In December 2019, the disease caused by the new Coronavirus Sars-CoV-2 appeared in Wuhan City, China, and spread rapidly around the world. The World Health Organization subsequently declared COVID-19 an international public health emergency. As of December 12, 2021, more than 260 million laboratory-confirmed cases had been documented globally, at least 5.2 million people had perished, and the virus had been found in practically all countries. Many governments, including those in developed countries, have struggled to successfully manage their response, with a wide variety of approaches of lockdown stringency and use of non-pharmaceutical interventions. It is therefore reasonable to investigate the impact of various variables on the quality of efforts to control the COVID-19 epidemic. Among the political variables which are presumed to have a direct effect on the quality of administration, there have been several disputes about the effects of federalism, democracy, and state capacity on the morbidity and mortality of COVID-19. However, it is unclear whether and how states could maximize the effectiveness of containment policy measures and which capabilities at the governance level are required. A concise review of the data about the political variables and political development measures on the morbidity and mortality of COVID-19-related diseases shows that there is not a certain relationship between them. Some aspects of the diverse, nonlinear relationships between political development and COVID-19 are illustrated these data which indicate the ambivalent nature of relationships between political development measures and cumulative confirmed COVID-19 cases per million people in different countries. These graphs compare the morbidity of COVID-19 (World Health Organization 2020; our world in data) with the level of political rights (“Freedom in the World Data” 2020), open government and civil justice (“The World Justice Project (WJP) Rule of Law Index” 2020) in some developed and developing countries. Interestingly, they do not show a linear relationship between political development measures and the morbidity of COVID-19. These data thus point to unclear relationships between political development measures and the responses to the pandemic in different countries, and to the sometimes-contradictory effects of responses implemented to date by different governments. Of particular note are the differences between Norway, New Zealand, Sweden, Taiwan, the Republic of Korea and Japan, on one hand, and Spain, France, the USA, Italy and even Sweden, Belgium, the Netherlands and Switzerland on the other hand. It may be hypothesized that particular features of state processes and practices account for the different results.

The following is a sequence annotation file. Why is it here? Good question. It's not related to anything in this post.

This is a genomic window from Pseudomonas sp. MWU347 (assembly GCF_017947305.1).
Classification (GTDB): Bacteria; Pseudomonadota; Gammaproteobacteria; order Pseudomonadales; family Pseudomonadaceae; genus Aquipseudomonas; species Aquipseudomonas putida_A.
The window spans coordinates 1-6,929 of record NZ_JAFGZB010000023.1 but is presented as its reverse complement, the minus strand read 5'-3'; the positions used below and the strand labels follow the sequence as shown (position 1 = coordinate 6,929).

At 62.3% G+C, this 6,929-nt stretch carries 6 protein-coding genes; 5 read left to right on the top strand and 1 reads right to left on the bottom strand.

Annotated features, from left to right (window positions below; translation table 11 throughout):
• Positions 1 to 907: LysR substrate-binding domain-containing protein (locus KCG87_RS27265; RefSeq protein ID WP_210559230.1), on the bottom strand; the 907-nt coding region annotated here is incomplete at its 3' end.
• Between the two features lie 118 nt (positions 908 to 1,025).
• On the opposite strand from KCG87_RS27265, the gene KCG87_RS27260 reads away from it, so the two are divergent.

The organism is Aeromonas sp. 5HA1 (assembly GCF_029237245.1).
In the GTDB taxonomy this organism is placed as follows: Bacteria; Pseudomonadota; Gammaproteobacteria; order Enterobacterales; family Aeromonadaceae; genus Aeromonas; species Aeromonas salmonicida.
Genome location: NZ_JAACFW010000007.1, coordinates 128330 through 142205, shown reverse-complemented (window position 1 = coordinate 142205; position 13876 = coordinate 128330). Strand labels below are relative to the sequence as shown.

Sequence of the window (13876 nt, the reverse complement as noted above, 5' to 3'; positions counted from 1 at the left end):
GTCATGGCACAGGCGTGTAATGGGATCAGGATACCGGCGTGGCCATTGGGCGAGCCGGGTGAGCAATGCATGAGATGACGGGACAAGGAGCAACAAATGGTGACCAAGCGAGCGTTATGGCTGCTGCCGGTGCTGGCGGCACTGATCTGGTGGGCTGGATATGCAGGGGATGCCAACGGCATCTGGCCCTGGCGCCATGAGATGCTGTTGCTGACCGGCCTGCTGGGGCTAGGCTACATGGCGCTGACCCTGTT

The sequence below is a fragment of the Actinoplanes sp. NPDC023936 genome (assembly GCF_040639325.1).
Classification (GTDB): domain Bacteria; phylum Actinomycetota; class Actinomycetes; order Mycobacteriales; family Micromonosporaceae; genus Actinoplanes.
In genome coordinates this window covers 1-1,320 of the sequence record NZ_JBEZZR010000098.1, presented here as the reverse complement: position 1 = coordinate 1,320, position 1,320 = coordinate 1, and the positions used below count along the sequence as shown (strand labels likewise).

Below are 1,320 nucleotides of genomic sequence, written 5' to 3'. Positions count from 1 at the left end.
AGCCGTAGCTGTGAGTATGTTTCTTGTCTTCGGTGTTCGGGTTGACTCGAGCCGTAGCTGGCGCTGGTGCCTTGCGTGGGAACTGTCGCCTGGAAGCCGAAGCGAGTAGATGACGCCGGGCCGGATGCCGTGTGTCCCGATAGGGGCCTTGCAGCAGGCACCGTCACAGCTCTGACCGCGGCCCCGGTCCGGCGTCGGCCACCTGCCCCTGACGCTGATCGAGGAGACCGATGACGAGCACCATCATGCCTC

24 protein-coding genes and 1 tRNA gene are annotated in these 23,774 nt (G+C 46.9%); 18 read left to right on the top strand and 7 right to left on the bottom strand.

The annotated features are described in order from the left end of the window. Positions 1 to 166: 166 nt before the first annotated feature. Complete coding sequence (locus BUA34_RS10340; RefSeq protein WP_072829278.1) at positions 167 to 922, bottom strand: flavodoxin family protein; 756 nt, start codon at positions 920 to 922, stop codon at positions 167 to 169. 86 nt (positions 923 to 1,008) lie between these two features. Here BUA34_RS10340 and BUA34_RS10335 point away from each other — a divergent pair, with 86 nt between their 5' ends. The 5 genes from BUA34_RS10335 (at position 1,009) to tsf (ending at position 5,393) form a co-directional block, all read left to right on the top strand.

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resources: world health organization our world in data world justice project world bank world governance index freedom house